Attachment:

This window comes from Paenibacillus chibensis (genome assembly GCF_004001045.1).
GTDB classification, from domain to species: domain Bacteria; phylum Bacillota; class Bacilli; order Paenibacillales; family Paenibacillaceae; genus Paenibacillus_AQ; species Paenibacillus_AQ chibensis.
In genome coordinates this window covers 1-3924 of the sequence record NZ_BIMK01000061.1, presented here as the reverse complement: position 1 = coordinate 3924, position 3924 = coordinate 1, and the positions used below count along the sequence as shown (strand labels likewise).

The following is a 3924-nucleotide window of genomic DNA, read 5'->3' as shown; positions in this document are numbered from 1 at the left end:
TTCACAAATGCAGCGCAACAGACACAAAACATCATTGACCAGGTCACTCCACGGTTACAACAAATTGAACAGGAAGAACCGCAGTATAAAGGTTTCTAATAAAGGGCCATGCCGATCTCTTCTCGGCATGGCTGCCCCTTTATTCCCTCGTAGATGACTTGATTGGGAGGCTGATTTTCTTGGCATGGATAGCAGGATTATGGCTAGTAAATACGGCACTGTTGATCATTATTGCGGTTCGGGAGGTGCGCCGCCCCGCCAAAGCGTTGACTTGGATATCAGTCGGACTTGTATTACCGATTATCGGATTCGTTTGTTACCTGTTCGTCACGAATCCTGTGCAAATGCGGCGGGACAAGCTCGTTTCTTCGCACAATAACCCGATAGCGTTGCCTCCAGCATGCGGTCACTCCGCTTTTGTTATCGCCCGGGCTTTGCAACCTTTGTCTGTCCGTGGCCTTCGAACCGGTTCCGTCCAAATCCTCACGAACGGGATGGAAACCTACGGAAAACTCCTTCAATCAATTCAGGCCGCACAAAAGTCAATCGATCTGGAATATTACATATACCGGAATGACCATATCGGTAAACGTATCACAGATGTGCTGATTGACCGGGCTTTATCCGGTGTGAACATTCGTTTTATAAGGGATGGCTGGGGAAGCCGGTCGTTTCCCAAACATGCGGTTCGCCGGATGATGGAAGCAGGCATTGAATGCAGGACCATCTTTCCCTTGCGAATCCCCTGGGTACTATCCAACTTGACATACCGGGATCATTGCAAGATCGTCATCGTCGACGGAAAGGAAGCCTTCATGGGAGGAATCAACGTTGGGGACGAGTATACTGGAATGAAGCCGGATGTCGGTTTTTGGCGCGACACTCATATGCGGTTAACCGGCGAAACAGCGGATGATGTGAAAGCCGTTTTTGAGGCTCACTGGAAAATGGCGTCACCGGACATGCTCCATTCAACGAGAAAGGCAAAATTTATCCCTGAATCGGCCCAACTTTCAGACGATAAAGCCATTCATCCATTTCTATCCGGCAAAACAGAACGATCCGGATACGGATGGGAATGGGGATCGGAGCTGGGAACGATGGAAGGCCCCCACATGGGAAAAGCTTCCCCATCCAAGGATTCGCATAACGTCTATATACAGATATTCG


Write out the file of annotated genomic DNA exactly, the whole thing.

This window comes from Paenibacillus chibensis (genome assembly GCF_004001045.1).
GTDB classification, from domain to species: domain Bacteria; phylum Bacillota; class Bacilli; order Paenibacillales; family Paenibacillaceae; genus Paenibacillus_AQ; species Paenibacillus_AQ chibensis.
In genome coordinates this window covers 1-3924 of the sequence record NZ_BIMK01000061.1, presented here as the reverse complement: position 1 = coordinate 3924, position 3924 = coordinate 1, and the positions used below count along the sequence as shown (strand labels likewise).

The following is a 3924-nucleotide window of genomic DNA, read 5'->3' as shown; positions in this document are numbered from 1 at the left end:
TTCACAAATGCAGCGCAACAGACACAAAACATCATTGACCAGGTCACTCCACGGTTACAACAAATTGAACAGGAAGAACCGCAGTATAAAGGTTTCTAATAAAGGGCCATGCCGATCTCTTCTCGGCATGGCTGCCCCTTTATTCCCTCGTAGATGACTTGATTGGGAGGCTGATTTTCTTGGCATGGATAGCAGGATTATGGCTAGTAAATACGGCACTGTTGATCATTATTGCGGTTCGGGAGGTGCGCCGCCCCGCCAAAGCGTTGACTTGGATATCAGTCGGACTTGTATTACCGATTATCGGATTCGTTTGTTACCTGTTCGTCACGAATCCTGTGCAAATGCGGCGGGACAAGCTCGTTTCTTCGCACAATAACCCGATAGCGTTGCCTCCAGCATGCGGTCACTCCGCTTTTGTTATCGCCCGGGCTTTGCAACCTTTGTCTGTCCGTGGCCTTCGAACCGGTTCCGTCCAAATCCTCACGAACGGGATGGAAACCTACGGAAAACTCCTTCAATCAATTCAGGCCGCACAAAAGTCAATCGATCTGGAATATTACATATACCGGAATGACCATATCGGTAAACGTATCACAGATGTGCTGATTGACCGGGCTTTATCCGGTGTGAACATTCGTTTTATAAGGGATGGCTGGGGAAGCCGGTCGTTTCCCAAACATGCGGTTCGCCGGATGATGGAAGCAGGCATTGAATGCAGGACCATCTTTCCCTTGCGAATCCCCTGGGTACTATCCAACTTGACATACCGGGATCATTGCAAGATCGTCATCGTCGACGGAAAGGAAGCCTTCATGGGAGGAATCAACGTTGGGGACGAGTATACTGGAATGAAGCCGGATGTCGGTTTTTGGCGCGACACTCATATGCGGTTAACCGGCGAAACAGCGGATGATGTGAAAGCCGTTTTTGAGGCTCACTGGAAAATGGCGTCACCGGACATGCTCCATTCAACGAGAAAGGCAAAATTTATCCCTGAATCGGCCCAACTTTCAGACGATAAAGCCATTCATCCATTTCTATCCGGCAAAACAGAACGATCCGGATACGGATGGGAATGGGGATCGGAGCTGGGAACGATGGAAGGCCCCCACATGGGAAAAGCTTCCCCATCCAAGGATTCGCATAACGTCTATATACAGATATTCG